Category Archives: Maker Machines

Prusa 3D Printers

Prusa Research was founded in 2012 by Josef Prusa. The company started as just himself with no outside funding and quickly began to grow into a now 500-person company with over 9,000 printers running at the Prusa factory. His original i3 design for the printer became one of the most popular 3D printer designs due to its open-source nature. They have become the fastest-growing tech company in Western Europe with a growth rate of 17,118% over the last four years. The largest reason for the company’s success is the decision to remain a completely open source. All the firmware, models, circuit board designs, and blueprints have been made public for people to customize, improve, and tinker with to make the product their own if they care to do so. Prusa has managed to be a leader in 3D printing innovation and design because of this principle. This allows people within this community to build off the work of those that came before them, instead of constantly having to work from the ground up. There are countless other 3D printing companies and designs out there, but you would be hard-pressed to find a printer that is not based on or highly influenced by the work of Prusa. Prusa Research has managed to play one of the largest roles in innovation for the 3D printing community in such a short amount of time, and it has been one of the largest contributors to the progression of 3D printing today.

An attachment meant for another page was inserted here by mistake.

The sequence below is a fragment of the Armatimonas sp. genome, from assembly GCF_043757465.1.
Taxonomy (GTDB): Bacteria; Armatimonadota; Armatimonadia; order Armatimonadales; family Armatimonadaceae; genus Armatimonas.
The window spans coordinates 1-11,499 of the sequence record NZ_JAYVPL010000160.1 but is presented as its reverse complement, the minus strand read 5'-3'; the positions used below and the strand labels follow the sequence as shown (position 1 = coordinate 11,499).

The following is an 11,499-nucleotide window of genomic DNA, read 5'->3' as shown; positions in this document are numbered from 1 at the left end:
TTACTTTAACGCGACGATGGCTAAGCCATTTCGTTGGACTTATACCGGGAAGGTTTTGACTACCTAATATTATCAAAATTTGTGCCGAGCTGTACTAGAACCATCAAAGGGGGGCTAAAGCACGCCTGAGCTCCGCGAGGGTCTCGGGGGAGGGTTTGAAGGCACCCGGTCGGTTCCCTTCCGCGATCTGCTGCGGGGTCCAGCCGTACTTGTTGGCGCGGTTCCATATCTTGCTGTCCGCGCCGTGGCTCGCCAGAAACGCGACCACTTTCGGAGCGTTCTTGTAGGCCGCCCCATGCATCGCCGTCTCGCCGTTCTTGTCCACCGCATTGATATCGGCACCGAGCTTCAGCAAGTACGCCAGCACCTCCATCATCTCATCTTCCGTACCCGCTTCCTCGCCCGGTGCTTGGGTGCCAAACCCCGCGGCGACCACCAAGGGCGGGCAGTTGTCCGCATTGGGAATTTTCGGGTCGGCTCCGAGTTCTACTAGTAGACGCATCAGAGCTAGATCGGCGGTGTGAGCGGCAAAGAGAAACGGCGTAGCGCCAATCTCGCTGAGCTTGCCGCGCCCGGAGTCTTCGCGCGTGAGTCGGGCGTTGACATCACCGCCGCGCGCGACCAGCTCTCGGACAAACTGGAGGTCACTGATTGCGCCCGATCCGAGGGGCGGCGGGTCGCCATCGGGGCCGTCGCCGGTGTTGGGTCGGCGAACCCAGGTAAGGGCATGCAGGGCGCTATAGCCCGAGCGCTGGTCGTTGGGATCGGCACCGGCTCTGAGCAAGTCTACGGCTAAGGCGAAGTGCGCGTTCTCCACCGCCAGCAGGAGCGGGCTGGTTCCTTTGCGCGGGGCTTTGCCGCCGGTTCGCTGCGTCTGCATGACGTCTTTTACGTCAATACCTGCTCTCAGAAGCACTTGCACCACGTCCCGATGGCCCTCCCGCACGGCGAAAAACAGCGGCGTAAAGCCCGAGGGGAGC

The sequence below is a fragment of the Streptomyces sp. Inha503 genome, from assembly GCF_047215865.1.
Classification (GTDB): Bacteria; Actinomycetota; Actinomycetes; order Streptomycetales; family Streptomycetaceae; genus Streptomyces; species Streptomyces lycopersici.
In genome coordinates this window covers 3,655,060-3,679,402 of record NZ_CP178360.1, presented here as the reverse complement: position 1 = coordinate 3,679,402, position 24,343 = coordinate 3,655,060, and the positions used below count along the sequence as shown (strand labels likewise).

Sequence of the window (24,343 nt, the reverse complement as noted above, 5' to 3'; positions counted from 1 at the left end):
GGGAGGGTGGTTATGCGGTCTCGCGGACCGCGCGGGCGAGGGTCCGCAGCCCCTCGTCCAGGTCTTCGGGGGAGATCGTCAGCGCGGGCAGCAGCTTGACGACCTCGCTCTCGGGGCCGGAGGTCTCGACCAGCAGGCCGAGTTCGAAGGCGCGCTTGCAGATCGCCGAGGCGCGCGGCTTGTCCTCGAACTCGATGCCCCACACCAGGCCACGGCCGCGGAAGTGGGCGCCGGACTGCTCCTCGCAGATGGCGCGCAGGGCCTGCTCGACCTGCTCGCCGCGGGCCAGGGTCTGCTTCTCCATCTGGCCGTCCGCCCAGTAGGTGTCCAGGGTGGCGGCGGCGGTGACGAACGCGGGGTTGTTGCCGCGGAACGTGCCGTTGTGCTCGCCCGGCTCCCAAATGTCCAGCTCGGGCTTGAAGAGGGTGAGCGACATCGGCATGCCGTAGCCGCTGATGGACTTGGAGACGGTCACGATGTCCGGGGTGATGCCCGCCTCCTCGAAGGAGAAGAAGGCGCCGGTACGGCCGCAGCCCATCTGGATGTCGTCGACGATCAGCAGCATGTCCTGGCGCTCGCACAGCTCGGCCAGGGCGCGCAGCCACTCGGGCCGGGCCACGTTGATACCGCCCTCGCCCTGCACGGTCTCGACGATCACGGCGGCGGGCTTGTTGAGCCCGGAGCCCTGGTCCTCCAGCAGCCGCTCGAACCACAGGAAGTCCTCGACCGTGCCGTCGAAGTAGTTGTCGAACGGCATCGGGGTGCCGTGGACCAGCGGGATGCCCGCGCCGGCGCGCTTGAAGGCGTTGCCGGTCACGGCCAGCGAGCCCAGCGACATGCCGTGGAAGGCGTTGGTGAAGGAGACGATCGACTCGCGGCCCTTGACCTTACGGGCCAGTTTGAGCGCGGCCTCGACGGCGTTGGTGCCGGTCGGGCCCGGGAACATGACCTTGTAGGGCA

Written By: K. Mortensen

Maker Machine: Serger or Overlock

Did you know?
Overlock stitching was invented by the Merrow Machine Company in 1881. J. Makens Merrow and his son Joseph Merrow, who owned a knitting mill established in Connecticut in 1838 and designed the first overlock machine in 1889. In the United States the term “overlocker” has largely been replaced by “serger” but in other parts of the world (Australia, UK) the term “overlocker” is still in use. You can use an overlock aka serger in your makerspace The Factory!

But what is a Serger
A Serger is a machine that sews the seams of fabric and at the same time trims the seam allowance and finishes the raw edges .ie. it sews, it cuts, it finishes the edges of fabrics all in one go. The professional finish you see in most store bought garments are finished with a serger.

Serger finishes the seam and edges in one go – so saves a lot of your time
Serger stitch is best for sewing knits, being very flexible and stretchy
Narrow seams, overcast edges, rolled hems, blind stitched hems are all made easier with sergers

Your makerspace has a Janome Serger for in Space use once we are able to open again!